Sacrifice a mouse according to applicable ethical regulations and harvest 20 cm of small intestine proximal to the stomach. Use pointed forceps to remove any membrane, blood vessels, and fat from the exterior of the intestine (Figure 1). Place the intestinal segment into a 10 cm dish containing 5 mL cold (2 - 8°C) PBS.
For Colon: The following protocol can be performed using the colon from one mouse; however, due to the high degree of variability between new users, it is suggested to use the colon from two or three mice to ensure a greater seeding density when performing the protocol for the first time.
Harvest 3 - 6 cm of colon per sacrificed mouse; be sure to cut the colon a few millimeters below the cecum and a few millimeters above the rectum to prevent the introduction of excessive toxins and waste into the culture. Note, stem cell density is greatest in the proximal colon; therefore excising more tissue near the rectum will not significantly increase the number of crypts.
Figure 1. Isolation of Mouse Intestine
(A) removal of external membrane and fat from mouse intestine; (B) harvested mouse intestinal segment after removal of external membrane.
Gently flush the intestinal segment with 1 mL cold (2 - 8°C) PBS by inserting a 1 mL pipette tip into one of the open ends of the intestine.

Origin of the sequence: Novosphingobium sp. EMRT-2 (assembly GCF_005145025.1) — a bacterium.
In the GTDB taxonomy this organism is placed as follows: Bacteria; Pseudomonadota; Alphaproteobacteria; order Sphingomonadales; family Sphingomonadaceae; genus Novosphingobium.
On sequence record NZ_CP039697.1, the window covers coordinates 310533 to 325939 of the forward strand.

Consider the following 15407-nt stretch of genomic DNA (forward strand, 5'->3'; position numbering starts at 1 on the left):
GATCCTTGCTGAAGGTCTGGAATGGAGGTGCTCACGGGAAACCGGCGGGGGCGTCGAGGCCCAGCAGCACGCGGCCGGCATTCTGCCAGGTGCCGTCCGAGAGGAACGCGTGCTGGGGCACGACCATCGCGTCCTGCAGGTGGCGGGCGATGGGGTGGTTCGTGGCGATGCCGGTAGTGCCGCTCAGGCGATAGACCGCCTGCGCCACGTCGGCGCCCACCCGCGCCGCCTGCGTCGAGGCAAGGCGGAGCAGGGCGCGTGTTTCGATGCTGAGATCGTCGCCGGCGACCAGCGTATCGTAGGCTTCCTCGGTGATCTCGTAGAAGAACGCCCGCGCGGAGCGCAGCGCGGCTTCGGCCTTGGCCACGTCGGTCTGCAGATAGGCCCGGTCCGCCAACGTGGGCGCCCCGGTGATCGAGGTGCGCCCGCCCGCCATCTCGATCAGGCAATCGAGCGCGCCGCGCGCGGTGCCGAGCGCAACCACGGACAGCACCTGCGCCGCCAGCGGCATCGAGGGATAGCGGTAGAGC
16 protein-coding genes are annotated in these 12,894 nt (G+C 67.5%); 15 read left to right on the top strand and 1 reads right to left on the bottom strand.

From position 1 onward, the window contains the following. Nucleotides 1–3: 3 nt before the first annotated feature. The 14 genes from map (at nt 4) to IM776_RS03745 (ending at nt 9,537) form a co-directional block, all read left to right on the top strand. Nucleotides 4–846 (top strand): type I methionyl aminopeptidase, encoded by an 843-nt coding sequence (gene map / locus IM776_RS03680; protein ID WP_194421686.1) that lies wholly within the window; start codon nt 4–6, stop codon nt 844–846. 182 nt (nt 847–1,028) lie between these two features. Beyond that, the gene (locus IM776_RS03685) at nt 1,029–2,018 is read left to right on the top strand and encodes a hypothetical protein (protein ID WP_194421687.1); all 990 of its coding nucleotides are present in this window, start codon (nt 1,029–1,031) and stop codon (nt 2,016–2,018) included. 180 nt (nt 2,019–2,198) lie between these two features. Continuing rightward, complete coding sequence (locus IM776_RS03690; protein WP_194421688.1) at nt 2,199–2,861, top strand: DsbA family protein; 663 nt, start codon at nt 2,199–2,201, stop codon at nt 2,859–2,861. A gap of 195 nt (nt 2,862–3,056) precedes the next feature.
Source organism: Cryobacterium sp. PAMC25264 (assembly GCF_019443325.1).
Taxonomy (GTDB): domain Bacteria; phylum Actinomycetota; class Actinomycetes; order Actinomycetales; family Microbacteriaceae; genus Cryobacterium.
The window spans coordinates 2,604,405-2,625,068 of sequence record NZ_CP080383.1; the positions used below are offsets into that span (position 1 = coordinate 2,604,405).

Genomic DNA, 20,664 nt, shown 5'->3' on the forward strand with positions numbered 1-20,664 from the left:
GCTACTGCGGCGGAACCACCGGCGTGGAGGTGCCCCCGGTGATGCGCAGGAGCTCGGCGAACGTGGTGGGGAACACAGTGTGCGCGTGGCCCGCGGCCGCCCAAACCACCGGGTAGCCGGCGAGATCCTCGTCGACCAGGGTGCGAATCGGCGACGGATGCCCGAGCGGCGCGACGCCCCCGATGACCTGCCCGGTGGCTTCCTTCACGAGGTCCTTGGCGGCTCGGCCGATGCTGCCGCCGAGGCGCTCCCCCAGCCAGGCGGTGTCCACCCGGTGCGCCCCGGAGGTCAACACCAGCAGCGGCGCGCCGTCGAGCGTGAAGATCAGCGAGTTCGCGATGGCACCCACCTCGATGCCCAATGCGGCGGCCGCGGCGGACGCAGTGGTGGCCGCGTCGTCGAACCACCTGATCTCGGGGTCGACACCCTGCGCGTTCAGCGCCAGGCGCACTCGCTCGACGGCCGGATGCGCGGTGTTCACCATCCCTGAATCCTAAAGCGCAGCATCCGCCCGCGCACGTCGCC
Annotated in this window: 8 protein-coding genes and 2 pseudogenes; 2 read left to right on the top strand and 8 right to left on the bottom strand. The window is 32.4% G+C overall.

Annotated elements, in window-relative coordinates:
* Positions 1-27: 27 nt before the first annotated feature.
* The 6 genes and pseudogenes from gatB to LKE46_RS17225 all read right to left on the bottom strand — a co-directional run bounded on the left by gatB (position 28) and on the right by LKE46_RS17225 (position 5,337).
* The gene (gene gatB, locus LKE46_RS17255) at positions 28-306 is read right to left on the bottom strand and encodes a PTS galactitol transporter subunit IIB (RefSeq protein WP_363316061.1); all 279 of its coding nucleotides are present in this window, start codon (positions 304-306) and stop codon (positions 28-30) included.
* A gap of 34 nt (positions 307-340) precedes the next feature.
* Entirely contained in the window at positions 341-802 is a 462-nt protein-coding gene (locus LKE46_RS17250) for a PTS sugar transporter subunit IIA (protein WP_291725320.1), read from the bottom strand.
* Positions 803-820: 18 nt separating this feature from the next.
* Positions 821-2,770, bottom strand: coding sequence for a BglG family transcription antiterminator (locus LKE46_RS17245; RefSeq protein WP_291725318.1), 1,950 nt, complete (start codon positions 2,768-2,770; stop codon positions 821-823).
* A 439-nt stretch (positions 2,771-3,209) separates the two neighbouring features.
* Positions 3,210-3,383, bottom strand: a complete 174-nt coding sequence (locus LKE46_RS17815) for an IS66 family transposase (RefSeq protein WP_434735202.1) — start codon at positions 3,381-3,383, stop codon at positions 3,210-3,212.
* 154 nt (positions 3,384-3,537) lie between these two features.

Using small scissors, cut the intestinal section open lengthwise (Figure 2A) and open such that the lumen of the intestine is facing up. Use a micropipette to gently wash the intestinal sheet with 1 mL cold (2 - 8°C) PBS three times (Figure 2B).
Figure 2. Preparatory Steps for Mouse Intestinal Segment
(A) cutting open the intestinal segment; (B) washing the intestinal segment with 1 mL cold PBS.
Part II: Isolation Mouse Intestinal Crypts
Before You Begin:
Pre-wet pipettes and pipette tips Throughout the procedure you will need to pre-wet pipettes and pipette tips before manipulating intestinal pieces or crypts to prevent the tissue from sticking to the wall of the pipette.
Be aware of centrifugation speeds Throughout this procedure both 200 x g and 290 x g centrifugation speeds are used frequently.
Transfer the intestinal segment to a clean 10 cm dish containing 15 mL of fresh, cold (2 - 8°C) PBS. Using forceps, move the intestinal segment through the clean buffer to rinse thoroughly.
Add 15 mL cold (2 - 8°C) PBS to a 50 mL conical tube. Using forceps, hold the washed intestine by one end over the tube. Starting from the bottom of the intestine, use scissors to cut the intestine into 2 mm pieces, allowing these pieces to fall into the buffer in the tube.
Pre-wet a 10 mL serological pipette with PBS and use it to gently pipette the intestinal pieces up and down three times.
Let the pieces settle by gravity (approximately 30 seconds; Figure 3A) and then gently aspirate off the supernatant, leaving enough liquid to just cover the pieces of tissue (Figure 3B).
Add 15 mL fresh cold (2 - 8°C) PBS and repeat the rinsing procedure by pipetting the suspended tissue pieces up and down three times using a pre-wetted 10 mL serological pipette.
Using the same pipette, repeat steps 4 - 5 another fifteen to twenty times, or until the supernatant is clear (Figure 3C).
For Colon: In contrast to the small intestine, when isolating colon crypts the supernatant typically becomes clear after only three to five washes with cold (2 - 8°C) PBS. Despite this appearance, colonic pieces should be washed fifteen times with cold PBS before proceeding to the next step.